There *is* informative information, but you really have to dig to get to it. The entire text is truly an excersize in copy and pasting. The table of contents alone is over twenty pages. The index (which is really what we use) is only ten pages. A good example of the amazing bloat in this book are the pages on "padding". The primary properties are padding, padding-left, padding-right, padding-top, padding-bottom. Any sensible author would have given a comprehensive description of one of the properties, and then breifly stated the obvious difference between left and right. However, two pages are dedicated to each property. Each two-page description is virtually identical to each other, substituting "right" for "left" where appropriate, etc.
Since it's been on my shelf, I've gone to it occasionally for quick reference, and it's painfully difficult to find anything specific. Far better references can be found on the web for free.
The book is easy to look through and use as a reference. The preface describes the target audiences as already "web authors" who want to become more effective. If you are completely new to CSS, the book does a nice step-by-step education of the ins and outs of CSS. However, if it had been my first CSS book (instead of 6th), I'm not sure that I would have had the motivation to learn how to convert all my planning from simple HTML markup to CSS; that I got most persuasively from Owen Briggs' "Cascading Style Sheets: Separating Content from Presentation" ISBN 1904151043, which I highly recommend to anyone still just mixing CSS into their HTML for occasional convenience. Nor is the writing engaging enough to carry along a reader who is not already convinced that they have GOT to learn CSS.
"Core CSS" does provide pretty comprehensive reference material, although some of it will not become "pragmatic"(the stated objective) for a few years -- e.g., all the material on CSS-3. The author usually includes the caveat "proposed" before the term CSS-3 ( the standards are still developing). Three years from now when browsers start to attend to CSS-3 standards, this material will apply (or be outdated if final standards different). Anyway, for CSS newcomers the inclusion of all the not-yet-applicable CSS-3 material will probably be more confusing and distracting than useful. More "pragmatic" to me would have been the inclusion in the extensive browser-compatibility tables of Apple's Safari browser (i.e., Mac OS X). Safari's user base is closing in on 10 million; it is the fastest and arguably most convenient browser yet designed; and although Mac users are a minority, their ranks include above-average incomes (and hence web shopping, etc.) and a preponderance of designers (including web).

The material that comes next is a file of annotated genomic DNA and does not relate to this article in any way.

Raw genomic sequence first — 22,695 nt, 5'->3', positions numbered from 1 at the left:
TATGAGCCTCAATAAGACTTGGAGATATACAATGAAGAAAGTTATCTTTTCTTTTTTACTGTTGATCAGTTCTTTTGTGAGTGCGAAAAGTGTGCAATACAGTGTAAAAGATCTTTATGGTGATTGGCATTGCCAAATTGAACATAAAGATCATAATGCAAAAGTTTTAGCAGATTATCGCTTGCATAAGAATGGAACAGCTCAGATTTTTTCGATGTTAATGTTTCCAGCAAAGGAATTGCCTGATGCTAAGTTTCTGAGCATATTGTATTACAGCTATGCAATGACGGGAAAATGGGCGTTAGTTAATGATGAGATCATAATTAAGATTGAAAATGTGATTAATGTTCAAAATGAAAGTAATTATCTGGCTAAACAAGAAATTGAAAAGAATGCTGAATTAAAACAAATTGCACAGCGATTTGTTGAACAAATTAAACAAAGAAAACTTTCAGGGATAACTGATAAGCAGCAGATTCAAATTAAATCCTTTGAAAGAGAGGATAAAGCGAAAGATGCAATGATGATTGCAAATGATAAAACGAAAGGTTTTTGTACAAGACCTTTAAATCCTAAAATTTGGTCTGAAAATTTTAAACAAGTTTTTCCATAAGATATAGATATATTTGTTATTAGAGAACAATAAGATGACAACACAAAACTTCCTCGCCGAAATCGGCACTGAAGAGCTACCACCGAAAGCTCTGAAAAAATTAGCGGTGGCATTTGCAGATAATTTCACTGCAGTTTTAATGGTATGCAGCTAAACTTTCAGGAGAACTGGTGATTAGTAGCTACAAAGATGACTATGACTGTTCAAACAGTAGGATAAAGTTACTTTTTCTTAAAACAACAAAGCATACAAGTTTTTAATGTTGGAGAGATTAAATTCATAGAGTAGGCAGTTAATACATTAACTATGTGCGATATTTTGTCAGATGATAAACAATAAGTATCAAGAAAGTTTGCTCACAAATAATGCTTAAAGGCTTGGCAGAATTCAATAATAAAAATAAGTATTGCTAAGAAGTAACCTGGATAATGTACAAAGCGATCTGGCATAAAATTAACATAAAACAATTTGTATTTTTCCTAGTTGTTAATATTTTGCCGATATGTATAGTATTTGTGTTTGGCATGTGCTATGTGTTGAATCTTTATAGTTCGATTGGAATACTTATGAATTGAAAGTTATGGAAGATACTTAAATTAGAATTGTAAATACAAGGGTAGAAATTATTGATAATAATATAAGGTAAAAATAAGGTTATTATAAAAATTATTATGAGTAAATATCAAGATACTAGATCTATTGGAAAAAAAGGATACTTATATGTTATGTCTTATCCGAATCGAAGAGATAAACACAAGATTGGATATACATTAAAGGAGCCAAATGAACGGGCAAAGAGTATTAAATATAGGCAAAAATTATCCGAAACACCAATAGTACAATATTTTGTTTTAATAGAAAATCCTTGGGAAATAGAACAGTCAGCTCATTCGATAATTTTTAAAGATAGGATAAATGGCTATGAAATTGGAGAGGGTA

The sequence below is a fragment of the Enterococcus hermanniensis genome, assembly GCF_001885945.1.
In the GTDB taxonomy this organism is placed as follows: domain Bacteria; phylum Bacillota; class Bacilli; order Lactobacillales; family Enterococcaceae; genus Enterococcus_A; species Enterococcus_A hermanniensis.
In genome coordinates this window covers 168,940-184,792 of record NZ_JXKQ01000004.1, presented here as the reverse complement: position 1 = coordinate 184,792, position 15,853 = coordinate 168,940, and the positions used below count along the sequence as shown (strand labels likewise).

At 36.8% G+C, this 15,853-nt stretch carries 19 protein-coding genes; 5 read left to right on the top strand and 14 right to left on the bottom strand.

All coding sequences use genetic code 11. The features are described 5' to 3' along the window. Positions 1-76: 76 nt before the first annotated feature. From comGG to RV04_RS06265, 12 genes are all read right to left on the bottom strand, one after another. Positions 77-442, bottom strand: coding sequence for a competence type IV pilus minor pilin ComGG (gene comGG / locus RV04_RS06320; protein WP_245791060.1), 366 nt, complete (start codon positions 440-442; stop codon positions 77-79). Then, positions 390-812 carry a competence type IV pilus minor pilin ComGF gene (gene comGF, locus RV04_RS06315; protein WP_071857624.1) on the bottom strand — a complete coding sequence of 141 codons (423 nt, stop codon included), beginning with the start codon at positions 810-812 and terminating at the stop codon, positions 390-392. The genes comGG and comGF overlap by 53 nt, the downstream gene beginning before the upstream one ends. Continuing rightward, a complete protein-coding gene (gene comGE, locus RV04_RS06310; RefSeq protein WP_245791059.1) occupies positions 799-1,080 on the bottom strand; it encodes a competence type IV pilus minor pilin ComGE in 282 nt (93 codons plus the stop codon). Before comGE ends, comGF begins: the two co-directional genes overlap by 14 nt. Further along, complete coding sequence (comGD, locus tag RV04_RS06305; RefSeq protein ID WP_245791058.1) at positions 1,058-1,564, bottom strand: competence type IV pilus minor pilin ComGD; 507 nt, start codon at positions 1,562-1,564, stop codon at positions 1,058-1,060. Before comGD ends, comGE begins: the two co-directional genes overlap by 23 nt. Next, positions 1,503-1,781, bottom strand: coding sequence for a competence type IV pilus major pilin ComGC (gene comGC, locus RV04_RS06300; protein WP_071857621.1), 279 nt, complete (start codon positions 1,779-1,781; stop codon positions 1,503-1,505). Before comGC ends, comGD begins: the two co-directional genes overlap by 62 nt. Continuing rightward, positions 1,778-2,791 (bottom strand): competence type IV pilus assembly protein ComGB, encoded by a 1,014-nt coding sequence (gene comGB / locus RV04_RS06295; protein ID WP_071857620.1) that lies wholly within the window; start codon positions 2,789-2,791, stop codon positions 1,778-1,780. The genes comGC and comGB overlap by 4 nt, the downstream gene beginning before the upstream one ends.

My other concern about attempting to present "Core CSS" as an all-in-one CSS is that it does NOT have examples of how to WORK AROUND the documented quirks introduced by the pervasive disregard by browser designers for CSS standards. Here is where ANY CSS designer needs to study a copy of Eric Meyer's "Eric Meyer on CSS: Mastering the Language of Web Design." The latter volume enables a designer to see how/why to employ CSS from scratch in designing pages/sites and special strategies for REdesigning to maximize efficiency for author and visitors.
I'm not one to encourage monopolies, yet I must say to the beginner that once Meyer's volume has given you the strategies to design with CSS, Meyer's reference volume (0072131780 - Cascading Style Sheets 2.0: Programmer's Reference) continues to be handier to work with as a daily-basis reference than "Core CSS" - even including basic conceptual frameworks such as the "box model" in a way that helps your planning (despite being two years older). Although "Core CSS" includes some screen shots, they do not offer as strong a conceptual underpinning for beginning one's work with CSS. My apologies to the publisher for a tepid review of Core CSS: it is improved over the first edition; but it doesn't amount to either an effective introduction for beginners or a comprehensive 2004 reference for the experienced.
"Core CSS" turned out to be a well-written, well-organized, thorough, nearly-error-free book, which surprised me. It also answered several small questions I had, which made it worth buying -- but it would have been very difficult to use, if I hadn't had some experience with web programming already.
"Core CSS" lacks four things: 1) a really, really good introductory chapter that shows me exactly what css is and how it is used on an html page, 2) some really good two-page examples of "best-practice" css stylesheet implementations ( I am baffled that the book lacks this), 3)a MUCH better discussion of inheritance -- when, why and HOW to do it, and 4)a separate chapter on web page design basics using css.
Still, I was surprised at how good this book really is. It manages to very clearly and painlessly summarize a hash of difficult W3C/Microsoft/Netscape/GodKnowsWho Specifications, and provides the most consciencious reference to browser support that I could have hoped for -- and that's important, given the state of browser support and the complete obliviousness of Employers who ask "power-user" employees to support everything their customers use. This is a fine, useful book. I expect the Third Edition to be a classic.